Lives in the Yiddish Theatre


Shlomo Zinshteyn


Z. was born on 9 May 1913 in Lublin, Poland.

His parents were employees of a leather branzhe.

He learned in a cheder, Yiddish folkshul, and on Shper's gymnasium.

In his early youth he became active in the "Hashomer Hatzair" movement, where he traveled around as a declamator and directed Dranov's "Meshuganah in shpitol". Later he produced in the Hakshurah kibbutz in a dramatic circle, and with Kibbutz "Bmelh" in Plonsk directing Wolf's play "Di gele late", Dr. Tsipur's "Oyfshtand", and also the production given in the environs. In Voltslavek Z. put on his dramatization of David Frishman's "Golem" and the play "Der arbetslozer" (by artist Samberg's repertoire), and also prevue productions.

In 1937, during his service in the Polish army, he performed with an amateur circle in Sarno, Volin, Kobrin's "Dofsyung (Der Dorfs-yung (The Child of Nature)", afterwards traveling across Poland with "word concerts" of Yiddish artistic repertoire. At the outbreak of the Second World War and the capture of Ukrainian Soviet Russia, where he had from 1939 until 1941 ran a dramatic circle in Braila, staging actual plays and scenes, and readings from Sholem Aleichem, Bergelson's "Der toyber" and Gorki's "Di muter". He also participated in a theatre contest, and he became known as an excellent recitator.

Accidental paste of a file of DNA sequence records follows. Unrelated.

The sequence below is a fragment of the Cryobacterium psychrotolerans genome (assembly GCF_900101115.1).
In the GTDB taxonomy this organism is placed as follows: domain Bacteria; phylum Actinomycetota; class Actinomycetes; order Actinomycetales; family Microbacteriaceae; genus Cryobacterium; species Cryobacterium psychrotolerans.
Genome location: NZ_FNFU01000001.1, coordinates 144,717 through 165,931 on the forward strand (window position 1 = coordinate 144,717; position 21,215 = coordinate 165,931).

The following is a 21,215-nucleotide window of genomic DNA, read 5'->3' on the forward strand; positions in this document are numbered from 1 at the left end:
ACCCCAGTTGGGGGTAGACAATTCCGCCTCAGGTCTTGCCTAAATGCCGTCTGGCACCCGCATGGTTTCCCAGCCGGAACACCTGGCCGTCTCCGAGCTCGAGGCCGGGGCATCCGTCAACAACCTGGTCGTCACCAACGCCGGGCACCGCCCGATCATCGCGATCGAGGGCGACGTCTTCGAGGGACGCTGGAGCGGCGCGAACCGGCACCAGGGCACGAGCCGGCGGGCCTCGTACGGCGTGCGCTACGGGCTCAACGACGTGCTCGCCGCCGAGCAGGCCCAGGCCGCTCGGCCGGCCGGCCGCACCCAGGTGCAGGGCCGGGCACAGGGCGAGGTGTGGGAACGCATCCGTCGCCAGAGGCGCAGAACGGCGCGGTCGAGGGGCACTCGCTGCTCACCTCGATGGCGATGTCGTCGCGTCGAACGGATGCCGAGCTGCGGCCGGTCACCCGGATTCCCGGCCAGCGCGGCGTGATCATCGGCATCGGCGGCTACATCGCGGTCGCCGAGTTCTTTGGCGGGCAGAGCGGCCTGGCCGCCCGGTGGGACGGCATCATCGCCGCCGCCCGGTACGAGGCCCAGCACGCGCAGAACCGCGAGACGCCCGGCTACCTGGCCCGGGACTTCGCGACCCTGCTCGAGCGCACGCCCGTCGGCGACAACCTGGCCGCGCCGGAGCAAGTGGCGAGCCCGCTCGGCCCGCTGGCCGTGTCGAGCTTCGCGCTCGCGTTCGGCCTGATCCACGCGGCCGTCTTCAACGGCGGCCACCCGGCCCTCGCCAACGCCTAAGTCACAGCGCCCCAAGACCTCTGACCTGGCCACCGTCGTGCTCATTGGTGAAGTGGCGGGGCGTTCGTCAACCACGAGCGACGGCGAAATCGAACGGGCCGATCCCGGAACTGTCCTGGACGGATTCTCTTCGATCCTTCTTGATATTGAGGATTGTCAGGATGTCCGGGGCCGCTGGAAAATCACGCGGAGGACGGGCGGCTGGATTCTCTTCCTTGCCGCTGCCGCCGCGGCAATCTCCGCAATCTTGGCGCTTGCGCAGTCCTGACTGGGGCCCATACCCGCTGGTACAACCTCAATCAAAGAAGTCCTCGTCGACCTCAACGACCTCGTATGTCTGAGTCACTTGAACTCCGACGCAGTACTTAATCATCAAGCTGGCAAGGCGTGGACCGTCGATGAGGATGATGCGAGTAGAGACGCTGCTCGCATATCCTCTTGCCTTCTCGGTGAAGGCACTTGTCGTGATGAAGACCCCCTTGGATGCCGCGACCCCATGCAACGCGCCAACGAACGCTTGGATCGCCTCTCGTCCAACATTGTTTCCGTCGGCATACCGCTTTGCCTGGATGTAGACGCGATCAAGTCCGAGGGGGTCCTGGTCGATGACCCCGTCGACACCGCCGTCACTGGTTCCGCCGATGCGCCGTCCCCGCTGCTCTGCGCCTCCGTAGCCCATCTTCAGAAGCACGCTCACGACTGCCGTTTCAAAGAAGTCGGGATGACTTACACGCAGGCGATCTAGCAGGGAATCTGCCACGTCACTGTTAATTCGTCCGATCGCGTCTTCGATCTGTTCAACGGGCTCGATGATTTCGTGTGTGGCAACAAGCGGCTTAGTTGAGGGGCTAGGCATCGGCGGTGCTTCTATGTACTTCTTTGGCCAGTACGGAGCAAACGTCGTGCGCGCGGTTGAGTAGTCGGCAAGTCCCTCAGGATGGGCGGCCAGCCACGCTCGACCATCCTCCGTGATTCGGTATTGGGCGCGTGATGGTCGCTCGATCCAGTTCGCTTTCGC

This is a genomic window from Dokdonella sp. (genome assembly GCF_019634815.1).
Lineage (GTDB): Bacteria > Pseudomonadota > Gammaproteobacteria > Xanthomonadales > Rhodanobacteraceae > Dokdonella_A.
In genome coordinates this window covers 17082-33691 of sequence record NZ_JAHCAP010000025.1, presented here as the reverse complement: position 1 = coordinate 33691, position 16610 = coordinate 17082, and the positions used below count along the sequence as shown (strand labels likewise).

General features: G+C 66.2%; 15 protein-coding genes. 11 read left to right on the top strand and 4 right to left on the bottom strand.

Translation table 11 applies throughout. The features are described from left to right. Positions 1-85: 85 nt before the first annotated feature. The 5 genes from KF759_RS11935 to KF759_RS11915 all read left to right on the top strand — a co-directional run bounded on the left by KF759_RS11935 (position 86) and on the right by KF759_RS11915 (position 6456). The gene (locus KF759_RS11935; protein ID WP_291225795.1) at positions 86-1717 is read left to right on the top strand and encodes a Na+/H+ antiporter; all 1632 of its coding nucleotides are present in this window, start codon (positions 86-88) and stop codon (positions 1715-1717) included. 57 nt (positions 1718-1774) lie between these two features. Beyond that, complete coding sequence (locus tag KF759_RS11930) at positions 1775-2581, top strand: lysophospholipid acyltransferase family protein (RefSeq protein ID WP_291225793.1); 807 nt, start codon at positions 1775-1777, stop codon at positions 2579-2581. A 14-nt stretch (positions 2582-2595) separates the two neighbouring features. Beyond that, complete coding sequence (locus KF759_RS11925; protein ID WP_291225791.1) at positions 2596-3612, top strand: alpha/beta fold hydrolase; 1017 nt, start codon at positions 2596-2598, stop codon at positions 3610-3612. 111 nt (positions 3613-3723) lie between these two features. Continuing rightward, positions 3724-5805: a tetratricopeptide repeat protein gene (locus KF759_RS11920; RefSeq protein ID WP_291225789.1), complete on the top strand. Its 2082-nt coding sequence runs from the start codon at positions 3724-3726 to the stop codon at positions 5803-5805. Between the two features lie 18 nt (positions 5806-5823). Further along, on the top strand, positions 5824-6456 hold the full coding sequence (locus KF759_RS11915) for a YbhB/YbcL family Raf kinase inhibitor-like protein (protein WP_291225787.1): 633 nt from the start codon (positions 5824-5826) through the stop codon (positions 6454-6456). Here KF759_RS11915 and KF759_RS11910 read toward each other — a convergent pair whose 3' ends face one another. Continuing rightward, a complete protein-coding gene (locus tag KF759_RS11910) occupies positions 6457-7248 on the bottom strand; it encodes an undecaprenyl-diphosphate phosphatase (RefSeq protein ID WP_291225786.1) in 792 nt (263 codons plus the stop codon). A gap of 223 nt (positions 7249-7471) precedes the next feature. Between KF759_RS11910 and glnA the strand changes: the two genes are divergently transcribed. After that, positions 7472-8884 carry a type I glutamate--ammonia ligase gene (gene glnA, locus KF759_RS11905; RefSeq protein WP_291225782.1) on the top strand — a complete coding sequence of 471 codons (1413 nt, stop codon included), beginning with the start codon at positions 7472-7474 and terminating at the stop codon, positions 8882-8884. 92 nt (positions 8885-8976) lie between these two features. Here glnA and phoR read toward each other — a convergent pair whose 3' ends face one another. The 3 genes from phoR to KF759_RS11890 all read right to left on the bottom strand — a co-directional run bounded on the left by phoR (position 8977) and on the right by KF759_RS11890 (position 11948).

After the Nazi Occupation, he was put into the Zhitomir (Transnistria) ghetto, where he was a teacher of Jewish children and with them created small productions, especially of an Eretz Yisrael character. Also he collaborated with the partisans of each region.

After the Liberation, he came to the Bamberger camp, and there founded the Bamberger Yiddish Dramatic Studio, with which he directed their own dramatizations (from memory) of Asch's "Kiddush Hashem", Sholem Aleichem's "200,000", a revue "Tel Aviv", et al.

There Z. also helped found the newspaper "Unzer vort" (in Yiddish, at first in Latin, afterwards with Yiddish letters), where he had written images of Nazi hell, feuilletons, under the pseudonym of Ben-Ari and was literary editor. He participated in the "Landsberger newspaper" and in Munich's journal "Der letster khurbn" and traveled around with Cantor Shvimer doing concerts.

In 1947 he came to America, where he often had the opportunity to perform in better, artistic repertoire in a range of popular Yiddish "word concerts" and innovations in New York and across other American cities. In June 1951, he helped produce a dramatic group under the direction of Ben-Ari, who put on two productions.

As someone who was socially active, Z. helped found for refugees a branch (Masada Branch 403) of the Jewish National Worker's Union, of which he is the chairman.

M. E.






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Adapted from the original Yiddish text found within the  "Lexicon of the Yiddish Theatre" by Zalmen Zylbercweig, Volume 4, page 3598.

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